The first simple steps for Mobile Device Security

Many of our customers have mature security programs that address mobile devices with a wide range of controls.  However, many small businesses don’t have fully developed security policies and are trying to determine what first steps are the most practical that they can take to secure their mobile devices.
The two most basic and most repeated steps to secure data on mobile devices are still the most important first steps to take:

1. Require the use of a PIN or passphrase to access any application or data on each mobile device
2. Configure mobile devices so that they can be remotely wiped

Employees really should be taught to assume that sooner or later the device they are using will be lost or stolen.  A PIN won’t defeat someone with the device in hand from gaining access to the data on the device, if they are determined to do so.  However, a PIN should delay someone from accessing the data on the device long enough for employees to perform a remote deletion of the data, if reporting of the loss or theft is done in a timely manner.

Over time, mobile devices tend to be used on a number of wireless networks and cellular networks that may be insecure.  It is important to protect communications from eavesdroppers.

3. Use a VPN to ensure all communications are encrypted, protecting the traffic from eavesdroppers or tampering

Requiring the use of a corporate VPN for all mobile device traffic will also enable a company to perform traffic analysis and enforce Data Loss/Leak Prevention (DLP) controls, and block access to forbidden sites, if the company has such controls in place.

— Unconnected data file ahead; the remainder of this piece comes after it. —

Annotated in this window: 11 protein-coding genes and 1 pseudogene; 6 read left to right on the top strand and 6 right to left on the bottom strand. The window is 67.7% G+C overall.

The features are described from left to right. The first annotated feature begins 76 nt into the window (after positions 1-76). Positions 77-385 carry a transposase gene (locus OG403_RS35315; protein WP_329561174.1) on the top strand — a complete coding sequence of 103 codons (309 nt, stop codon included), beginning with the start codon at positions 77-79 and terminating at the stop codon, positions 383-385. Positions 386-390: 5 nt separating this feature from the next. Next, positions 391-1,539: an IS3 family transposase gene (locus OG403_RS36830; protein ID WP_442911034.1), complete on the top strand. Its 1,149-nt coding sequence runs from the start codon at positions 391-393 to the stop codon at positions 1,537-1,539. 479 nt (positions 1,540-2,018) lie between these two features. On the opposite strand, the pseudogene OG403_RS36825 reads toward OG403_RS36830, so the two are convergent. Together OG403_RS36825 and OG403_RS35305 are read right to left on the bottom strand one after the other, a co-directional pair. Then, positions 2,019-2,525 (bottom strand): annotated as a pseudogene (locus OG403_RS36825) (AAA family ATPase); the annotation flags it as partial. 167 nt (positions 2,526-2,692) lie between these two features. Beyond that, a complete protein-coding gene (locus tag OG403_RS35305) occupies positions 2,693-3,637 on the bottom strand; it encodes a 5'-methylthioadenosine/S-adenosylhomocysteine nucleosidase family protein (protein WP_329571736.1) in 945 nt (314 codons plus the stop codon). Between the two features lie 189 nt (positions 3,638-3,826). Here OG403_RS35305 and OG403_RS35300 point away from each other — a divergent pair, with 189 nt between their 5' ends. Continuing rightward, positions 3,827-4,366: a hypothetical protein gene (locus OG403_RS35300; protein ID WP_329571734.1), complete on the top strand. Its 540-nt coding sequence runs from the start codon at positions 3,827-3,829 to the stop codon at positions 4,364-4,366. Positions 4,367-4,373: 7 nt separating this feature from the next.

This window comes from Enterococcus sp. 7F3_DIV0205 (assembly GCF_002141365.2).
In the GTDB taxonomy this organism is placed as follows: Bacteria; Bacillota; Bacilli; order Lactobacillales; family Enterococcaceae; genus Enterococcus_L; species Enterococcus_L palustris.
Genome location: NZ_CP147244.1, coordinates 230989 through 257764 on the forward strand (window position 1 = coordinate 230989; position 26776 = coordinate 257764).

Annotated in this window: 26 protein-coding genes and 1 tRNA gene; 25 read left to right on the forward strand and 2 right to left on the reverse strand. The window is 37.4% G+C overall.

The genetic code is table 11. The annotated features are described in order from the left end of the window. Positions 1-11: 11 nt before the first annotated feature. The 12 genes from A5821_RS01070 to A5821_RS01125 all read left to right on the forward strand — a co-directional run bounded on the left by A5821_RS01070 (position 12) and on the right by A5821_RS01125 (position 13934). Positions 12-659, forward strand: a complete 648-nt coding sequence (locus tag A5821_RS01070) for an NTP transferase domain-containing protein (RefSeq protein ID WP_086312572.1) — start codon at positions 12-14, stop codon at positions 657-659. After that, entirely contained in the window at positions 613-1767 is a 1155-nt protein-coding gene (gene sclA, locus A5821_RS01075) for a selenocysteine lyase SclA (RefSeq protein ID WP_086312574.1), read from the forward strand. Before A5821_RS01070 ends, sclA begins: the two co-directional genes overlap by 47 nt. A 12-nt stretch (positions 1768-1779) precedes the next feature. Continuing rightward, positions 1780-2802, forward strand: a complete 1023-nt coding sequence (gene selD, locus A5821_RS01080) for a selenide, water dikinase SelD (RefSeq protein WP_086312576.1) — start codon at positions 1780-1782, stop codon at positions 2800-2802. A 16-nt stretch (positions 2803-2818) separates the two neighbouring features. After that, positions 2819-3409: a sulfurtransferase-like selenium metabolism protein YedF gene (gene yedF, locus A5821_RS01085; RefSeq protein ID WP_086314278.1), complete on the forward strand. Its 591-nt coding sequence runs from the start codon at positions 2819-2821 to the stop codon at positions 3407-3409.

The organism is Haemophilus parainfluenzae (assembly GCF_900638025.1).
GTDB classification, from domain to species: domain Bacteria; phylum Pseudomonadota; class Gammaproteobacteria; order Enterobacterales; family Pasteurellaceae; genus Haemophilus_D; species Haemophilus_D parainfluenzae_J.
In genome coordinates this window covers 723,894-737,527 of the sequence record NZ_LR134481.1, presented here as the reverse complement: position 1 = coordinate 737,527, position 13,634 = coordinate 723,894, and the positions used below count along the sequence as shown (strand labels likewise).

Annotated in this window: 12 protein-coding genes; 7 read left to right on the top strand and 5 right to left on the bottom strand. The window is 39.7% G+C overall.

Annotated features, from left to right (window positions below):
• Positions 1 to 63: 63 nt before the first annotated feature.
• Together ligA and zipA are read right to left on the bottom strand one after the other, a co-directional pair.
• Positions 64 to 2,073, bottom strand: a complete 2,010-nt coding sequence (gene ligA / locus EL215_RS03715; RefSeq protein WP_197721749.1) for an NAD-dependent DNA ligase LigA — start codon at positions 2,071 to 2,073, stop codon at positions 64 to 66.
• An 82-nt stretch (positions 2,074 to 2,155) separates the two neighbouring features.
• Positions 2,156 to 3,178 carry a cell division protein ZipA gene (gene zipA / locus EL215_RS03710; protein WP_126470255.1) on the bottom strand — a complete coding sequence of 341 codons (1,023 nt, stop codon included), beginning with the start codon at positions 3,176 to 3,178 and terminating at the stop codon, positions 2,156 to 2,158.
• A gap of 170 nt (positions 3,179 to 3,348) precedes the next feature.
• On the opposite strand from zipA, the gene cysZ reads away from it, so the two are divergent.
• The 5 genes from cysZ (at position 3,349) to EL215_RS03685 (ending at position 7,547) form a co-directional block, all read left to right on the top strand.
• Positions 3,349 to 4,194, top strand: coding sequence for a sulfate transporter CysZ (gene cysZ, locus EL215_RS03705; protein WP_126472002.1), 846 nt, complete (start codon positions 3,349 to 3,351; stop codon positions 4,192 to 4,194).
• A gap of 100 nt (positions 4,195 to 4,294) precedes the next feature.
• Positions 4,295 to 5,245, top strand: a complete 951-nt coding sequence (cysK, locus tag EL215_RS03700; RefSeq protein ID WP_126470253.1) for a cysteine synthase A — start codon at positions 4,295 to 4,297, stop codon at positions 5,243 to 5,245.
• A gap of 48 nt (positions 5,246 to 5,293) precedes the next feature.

Most enterprises will prohibit employees from using consumer grade cloud storage services such as iCloud, Skydrive, Dropbox, or Google Cloud Storage.  If the use of these or similar services is allowed:

4. Use a password that will withstand brute force attacks for any cloud storage services and do not reuse the password for any other services or accounts

Companies that do prohibit employees from using consumer grade cloud storage services should educate employees about the risks and what applications are prohibited.  There are many applications that utilize cloud storage without necessarily explaining to the users how features leveraging cloud storage is utilized.

5. Do install anti-malware defenses where appropriate
6. Do not allow jailbreaking of devices

The large number of mobile devices in use are attracting malware authors.  If the mobile device platform has an applicable anti-virus or anti-malware package available it should be installed.  Apple believes their walled-garden approach to software installation negates the need for anti-virus software and they do not permit any such packages to be sold via the App Store.  Of course, that approach only works as long as all software available to consumers will be examined, vetted, and approved by the vendor.

Companies desiring to address a wider range of risks will likely need to impose many more controls.  Mobile Device Management (MDM) platforms provide a variety of additional controls and finer granularity of the controls listed above.  The Blackberry platform still provides the greatest variety of controls, offering enterprise administrators over 450 policy settings.  Microsoft’s ActiveSync mailbox policies defines 41 settings, although not all of the settings can be applied to all device platforms.  Other MDM products typically provide fewer settings than those available from a Blackberry Enterprise Server (BES) but more options than available via ActiveSync mailbox policies.

MDM tools are limited by the features available on the device platform, and at times by the capabilities enabled by the carrier.  Companies that desire to support multiple device platforms may need to operate multiple MDM systems.